John: I haven't heard Jaguars General Manager David Caldwell say he wasn't going to address offensive line. If he had said that early in the offseason, he would have been lying because the Jaguars traded for left tackle Branden Albert and they selected offensive lineman Cam Robinson in the second round of the 2017 NFL Draft. Those moves, by any measure, are "addressing the offensive line." Forty percent of the line figures to be new. The Jaguars do have ample cap space, but they're not going after Mangold or Clady for the reason most teams don't pursue players: they do not believe they would make a significant enough difference to merit doing so.
Joe from F:
Assuming Robinson is one of the top five offensive linemen and he can move into guard, then it seems the question remains: is A.J. Cann a better guard than Tyler Shatley/Luke Bowanko is a better center? What is it about Cann's game that has made him susceptible to losing his spot? Run blocking, pass blocking? Does it seem to be a more physical issue, technique or mental issue? I know you are not an offensive line expert, but your insight is probably more informed than mine.
John: There are many people trying to dig very, very deep into all issues regarding the Jaguars' offensive line. That's understandable, because it's the offseason and we need a topic in which to dig. But there's not really much to discuss here. Cann in general struggled last season, but if he plays to his potential there's not much about his game holding him back. He's a physically gifted guard capable of run-blocking and pass-blocking at a high level. Jaguars Head Coach Doug Marrone believes Cann's capable of being a good NFL player and I think he'll get a chance to prove it this season at guard.
Hunter from Jacksonville:
Do you get the impression that Jalen Ramsey will look to receive treatment on par with his talent – i.e., special?
John: Not particularly, no.
Kyle from Pensacola, FL:
Hello, Mr. O! No question, just a comment in regards to the previous question in regards to the Stroud-Henderson era: While quarterback surely mattered, David Garrard played well enough to get us to the Super Bowl in the 2007 season. We were just a couple of dropped passes away from beating the then-undefeated Patriots in the postseason. We also could not get to Tom Brady from the edge. Playmakers at defensive end and wide receiver might have done it, that year.
Keith from Palatka, FL:
Brian's (from Charlottesville, VA) concern about the health and depth of our offensive line is a legitimate concern. We potentially have three starting-caliber tackles: Albert, Jermey Parnell, and Robinson. In a pinch, Patrick Omameh or Jeremiah Poutasi could play tackle. The odd-man out among Albert, Robinson, and Parnell could play left guard (Cann should be on notice) if Brandon Linder stays at right guard. Center is now a mystery. If Albert does show up, Robinson and Parnell may be battling for right tackle. Which five do you think will start on the offensive line (I know you have answered this previously, but that was before Linder's switch to right guard)?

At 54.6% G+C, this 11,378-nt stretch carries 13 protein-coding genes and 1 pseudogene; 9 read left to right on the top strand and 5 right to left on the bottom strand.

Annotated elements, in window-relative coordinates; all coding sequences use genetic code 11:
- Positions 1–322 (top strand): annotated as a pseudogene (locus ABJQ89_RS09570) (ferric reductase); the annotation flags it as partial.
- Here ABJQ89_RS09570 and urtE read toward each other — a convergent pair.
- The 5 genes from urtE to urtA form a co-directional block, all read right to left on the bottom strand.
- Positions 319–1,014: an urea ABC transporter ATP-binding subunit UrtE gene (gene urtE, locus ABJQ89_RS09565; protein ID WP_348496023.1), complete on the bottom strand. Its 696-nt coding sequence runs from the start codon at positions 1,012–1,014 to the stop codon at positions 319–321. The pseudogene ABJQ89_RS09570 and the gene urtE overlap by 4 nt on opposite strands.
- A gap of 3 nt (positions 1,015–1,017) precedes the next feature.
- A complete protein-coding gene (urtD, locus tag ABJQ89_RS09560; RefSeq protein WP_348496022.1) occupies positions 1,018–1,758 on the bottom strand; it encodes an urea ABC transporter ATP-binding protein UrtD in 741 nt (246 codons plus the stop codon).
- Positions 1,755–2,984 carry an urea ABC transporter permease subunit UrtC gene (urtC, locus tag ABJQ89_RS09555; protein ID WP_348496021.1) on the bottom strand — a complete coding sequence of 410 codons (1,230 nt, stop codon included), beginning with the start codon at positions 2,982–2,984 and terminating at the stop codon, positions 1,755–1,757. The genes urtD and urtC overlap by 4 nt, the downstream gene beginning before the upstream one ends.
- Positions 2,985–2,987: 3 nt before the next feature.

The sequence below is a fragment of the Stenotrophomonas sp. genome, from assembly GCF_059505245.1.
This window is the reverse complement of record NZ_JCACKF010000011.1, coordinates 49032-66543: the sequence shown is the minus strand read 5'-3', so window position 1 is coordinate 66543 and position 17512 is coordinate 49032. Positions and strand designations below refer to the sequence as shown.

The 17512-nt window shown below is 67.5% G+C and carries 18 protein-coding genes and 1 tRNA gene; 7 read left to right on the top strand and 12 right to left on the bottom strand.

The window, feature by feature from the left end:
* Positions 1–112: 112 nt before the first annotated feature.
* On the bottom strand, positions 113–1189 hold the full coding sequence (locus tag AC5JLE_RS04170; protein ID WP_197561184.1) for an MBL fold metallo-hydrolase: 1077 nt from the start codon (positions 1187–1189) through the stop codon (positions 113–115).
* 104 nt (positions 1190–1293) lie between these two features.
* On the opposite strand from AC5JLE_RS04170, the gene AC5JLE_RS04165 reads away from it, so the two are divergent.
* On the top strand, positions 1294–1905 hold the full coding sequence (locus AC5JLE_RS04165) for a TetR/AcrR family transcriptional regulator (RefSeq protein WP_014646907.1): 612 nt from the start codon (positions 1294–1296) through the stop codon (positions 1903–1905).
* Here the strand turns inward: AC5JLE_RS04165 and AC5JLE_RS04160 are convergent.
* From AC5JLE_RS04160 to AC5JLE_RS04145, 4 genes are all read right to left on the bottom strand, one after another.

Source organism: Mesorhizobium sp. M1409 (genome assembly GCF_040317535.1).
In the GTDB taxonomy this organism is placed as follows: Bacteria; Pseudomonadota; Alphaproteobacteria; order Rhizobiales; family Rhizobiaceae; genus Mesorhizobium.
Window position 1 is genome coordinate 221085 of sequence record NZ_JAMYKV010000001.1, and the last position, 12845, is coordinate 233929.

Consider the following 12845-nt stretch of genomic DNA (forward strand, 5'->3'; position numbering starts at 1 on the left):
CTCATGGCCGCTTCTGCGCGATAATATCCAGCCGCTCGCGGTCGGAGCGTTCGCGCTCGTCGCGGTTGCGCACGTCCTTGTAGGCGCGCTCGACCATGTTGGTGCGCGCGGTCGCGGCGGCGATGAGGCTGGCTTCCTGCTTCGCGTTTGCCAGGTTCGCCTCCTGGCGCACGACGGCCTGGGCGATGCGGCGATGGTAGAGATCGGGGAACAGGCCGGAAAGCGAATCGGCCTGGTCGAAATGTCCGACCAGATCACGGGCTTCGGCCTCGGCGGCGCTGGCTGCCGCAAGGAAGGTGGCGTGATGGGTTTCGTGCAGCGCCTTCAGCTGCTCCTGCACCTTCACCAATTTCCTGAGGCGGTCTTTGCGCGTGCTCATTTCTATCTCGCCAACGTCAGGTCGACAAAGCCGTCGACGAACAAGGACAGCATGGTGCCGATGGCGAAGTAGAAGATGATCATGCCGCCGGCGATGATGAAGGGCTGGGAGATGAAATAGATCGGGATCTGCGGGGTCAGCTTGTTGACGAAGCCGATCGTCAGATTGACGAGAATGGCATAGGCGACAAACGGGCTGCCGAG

John: I don't actually think center is a big mystery because I believe Linder will play center. I believe the Jaguars' starting line will be Albert, Robinson, Linder, Cann and Parnell with Robinson being the obvious option to kick outside and play tackle if Albert or Parnell is unavailable. I project Shatley and Omameh to be the top backups on the interior with perhaps Bowanko, Chris Reed or Josh Wells in the equation. And I'll repeat this: yes, line depth is a concern on the Jaguars – just as it is for pretty much every team playing professional football.
Tim from Jacksonville:
What type of surface will the flex field have?
John: It's field turf designed by Hellas Turf System.
John from Jacksonville:
O, why does the NFL abide by this NCAA rule that prevents some rookies from attending NFL offseason activities? Seems to me that once the kids are drafted or signed, they wouldn't be bound by any NCAA rules any longer.
John: It's an NCAA/NFL rule not an NCAA rule.
Other Mike from Atlanta, GA:
…offseason mini-drama." Don't you mean, offseason melodrama?
John: No. When referring to Albert not being in organized team activities, I meant to write what I wrote: "mini-drama." Had I meant melodrama I would have written something that meant something closer to melodrama – like "melodrama."
O-Zone: Flair for the dramatic
JACKSONVILLE – Let's get to it … Richerd from West Texas: